LBF opens to a feast of international fiction
Exhibit A
Backed by ACE, English PEN has launched a fund for literary translation. Pen Translates! will distribute £120,000 per year to translators and publishers and will support up to 20 works of outstanding literary merit translated from any world language.Meanwhile, the winners of its bi-annual Writers in Translation awards include
Bones Will Crow: 15 Contemporary Burmese Poets 
. The first contemporary collection to be published in the West, it’s translated from Burmese by Ko Ko Thett and James Byrne (Arc). Other winners are
The Iraqi Christ 
 by Hassan Blasim, translated from Arabic by Jonathan Wright (Comma);
Woman in the Crossfire 
 by Samar Yazbek translated from Arabic by Max Weiss (Haus); and
The Sound of Things Falling 
 by Juan Gabriel Vasquez, translated from Spanish by Anne McLean (Bloomsbury). A t LBF, PEN is urging open dialogue while expressing “deep disappointment” that “the official programme of visiting authors will not include the voices of those in prison, or the many others who live in exile”. Director Jonathan Heawood said: “We want to engage with Chinese authors, but we do not want to endorse the Chinese regime.
PEN launches translation fund
To contact the London Show Daily at the Fair with your news, visit us at the Publishers Weekly stand G470
Reporting for
Nicholas Clee and Liz Thomson
Reporting for
Publishers Weekly 
Andrew Albanese, Rachel Deahl and Jim MilliotProject Management: Joseph MurrayLayout and Production: Heather McIntyreEditorial Co-ordinator (UK): Marian Sheil
To subscribe to
Publishers Weekly 
, call 800-278-2991 or go to www.publishersweekly.comSubscribe to
 via www.bookbrunch.co.uk or email editor@bookbrunch.co.uk
London Show Daily 
 produced by Jellyfish Print Solutions 01489 897373
New Grove 
 to China
UP has reached an agreement to produce a Chinese edition of its 29-volume
New Grove Dictionary of Music and Musicians
.Hunan Literature and Art Publishing House will publish the bible of music reference in mainland China, complete with bilingual jackets and tables of contents. Grove dates back to 1878;
New Grove
 was published in 1980 and revised in 2000, before passing from Macmillan to OUP. It contains more than 29,000 entries from 6,000 contributors covering a wide range of musical styles. Catherine Johnson-Gilbert, OUP’s Academic Rights Manager, said: “This agreement has the potential to greatly enhance music scholarship in China. OUP’s academic publishing is increasingly popular in the country, and for such a large reference work to be produced for the market is a fantastic achievement.”Mr Sun Jia, Editor-in-Chief at Hunan, said: “My company hopes that this agreement will start the exchange and coopera-tion between music publishers of different countries and promote the flourish and development of music publishing in the world.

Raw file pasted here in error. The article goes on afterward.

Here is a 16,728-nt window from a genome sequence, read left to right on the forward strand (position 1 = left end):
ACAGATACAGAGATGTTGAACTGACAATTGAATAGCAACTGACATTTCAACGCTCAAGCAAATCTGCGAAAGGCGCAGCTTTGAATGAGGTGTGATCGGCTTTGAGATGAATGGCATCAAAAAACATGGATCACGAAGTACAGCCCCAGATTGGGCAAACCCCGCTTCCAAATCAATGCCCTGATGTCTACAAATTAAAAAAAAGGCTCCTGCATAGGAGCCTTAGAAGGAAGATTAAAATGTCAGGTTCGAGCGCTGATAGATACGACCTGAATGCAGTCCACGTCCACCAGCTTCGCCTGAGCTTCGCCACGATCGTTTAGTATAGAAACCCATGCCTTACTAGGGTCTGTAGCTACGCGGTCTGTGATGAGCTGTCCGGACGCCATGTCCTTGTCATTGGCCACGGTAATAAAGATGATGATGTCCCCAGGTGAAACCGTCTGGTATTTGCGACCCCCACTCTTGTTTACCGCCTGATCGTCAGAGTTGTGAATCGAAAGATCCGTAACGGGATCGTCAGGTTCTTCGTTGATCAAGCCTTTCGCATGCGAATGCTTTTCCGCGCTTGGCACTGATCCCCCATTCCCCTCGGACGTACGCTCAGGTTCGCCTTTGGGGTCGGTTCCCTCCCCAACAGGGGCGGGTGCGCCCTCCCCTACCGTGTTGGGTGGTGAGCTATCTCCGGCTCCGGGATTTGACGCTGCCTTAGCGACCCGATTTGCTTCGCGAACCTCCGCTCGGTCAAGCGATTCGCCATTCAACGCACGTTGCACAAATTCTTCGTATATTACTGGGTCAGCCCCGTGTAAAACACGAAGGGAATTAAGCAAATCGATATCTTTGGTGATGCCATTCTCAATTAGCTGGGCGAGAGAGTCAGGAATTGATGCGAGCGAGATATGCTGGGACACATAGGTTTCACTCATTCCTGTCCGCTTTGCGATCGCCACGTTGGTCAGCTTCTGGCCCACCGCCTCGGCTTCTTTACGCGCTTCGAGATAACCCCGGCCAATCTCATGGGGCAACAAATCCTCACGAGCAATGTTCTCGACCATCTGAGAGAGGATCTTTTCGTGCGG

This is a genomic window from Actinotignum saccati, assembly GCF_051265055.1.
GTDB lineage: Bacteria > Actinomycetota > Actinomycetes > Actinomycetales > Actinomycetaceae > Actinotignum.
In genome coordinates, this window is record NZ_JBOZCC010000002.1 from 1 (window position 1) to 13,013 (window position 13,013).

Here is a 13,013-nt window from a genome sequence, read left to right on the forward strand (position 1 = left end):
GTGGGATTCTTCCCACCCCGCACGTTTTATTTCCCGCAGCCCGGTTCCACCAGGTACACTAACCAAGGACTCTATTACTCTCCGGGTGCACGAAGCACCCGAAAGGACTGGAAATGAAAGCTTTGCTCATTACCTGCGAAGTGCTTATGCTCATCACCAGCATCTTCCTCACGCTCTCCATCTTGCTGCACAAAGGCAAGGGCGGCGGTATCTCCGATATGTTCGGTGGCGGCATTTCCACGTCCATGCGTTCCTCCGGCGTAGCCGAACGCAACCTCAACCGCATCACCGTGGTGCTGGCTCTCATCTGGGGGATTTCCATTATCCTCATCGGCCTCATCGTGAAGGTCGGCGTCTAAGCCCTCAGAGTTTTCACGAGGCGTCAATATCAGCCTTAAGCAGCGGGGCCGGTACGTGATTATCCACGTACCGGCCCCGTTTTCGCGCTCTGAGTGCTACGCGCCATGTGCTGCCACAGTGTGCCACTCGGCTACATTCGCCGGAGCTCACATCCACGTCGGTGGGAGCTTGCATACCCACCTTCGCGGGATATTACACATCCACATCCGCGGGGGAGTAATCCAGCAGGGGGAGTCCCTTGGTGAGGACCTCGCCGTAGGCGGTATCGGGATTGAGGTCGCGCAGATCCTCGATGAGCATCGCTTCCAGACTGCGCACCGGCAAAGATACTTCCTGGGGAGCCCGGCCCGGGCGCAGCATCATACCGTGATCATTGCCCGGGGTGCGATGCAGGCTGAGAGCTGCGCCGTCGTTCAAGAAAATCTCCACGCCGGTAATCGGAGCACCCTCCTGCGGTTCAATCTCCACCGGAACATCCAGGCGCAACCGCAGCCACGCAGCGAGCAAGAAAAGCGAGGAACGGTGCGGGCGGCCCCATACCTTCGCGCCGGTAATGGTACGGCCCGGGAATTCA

ake Smith-Bosanquet has been appointed MD at Con-ville & Walsh. Founders Clare Conville and Patrick Walsh described Smith-Bosan-quet, 33, as “a brilliant strategist with a rare ability to adapt to changing markets and a passion-ate belief in the books that he has handled for the agency”. He is charged with leading an “ambi-tious” growth plan for the agency over the next five years. He joined C&W in 2005, and became a Director in 2009.
ngry Robot, the SFF subsidiary of Osprey, is to launch a crime list, Exhibit A. The list will begin publishing in late spring 2013, with two titles a month at first, and one title a month thereafter. It will be run by Emlyn Rees, author of solo novels as well as of several bestselling collabo-rations with his wife, Josie Lloyd. The first titles from Angry Robot’s YA list, Strange Chemistry, will appear in September 2012.
MD for C&W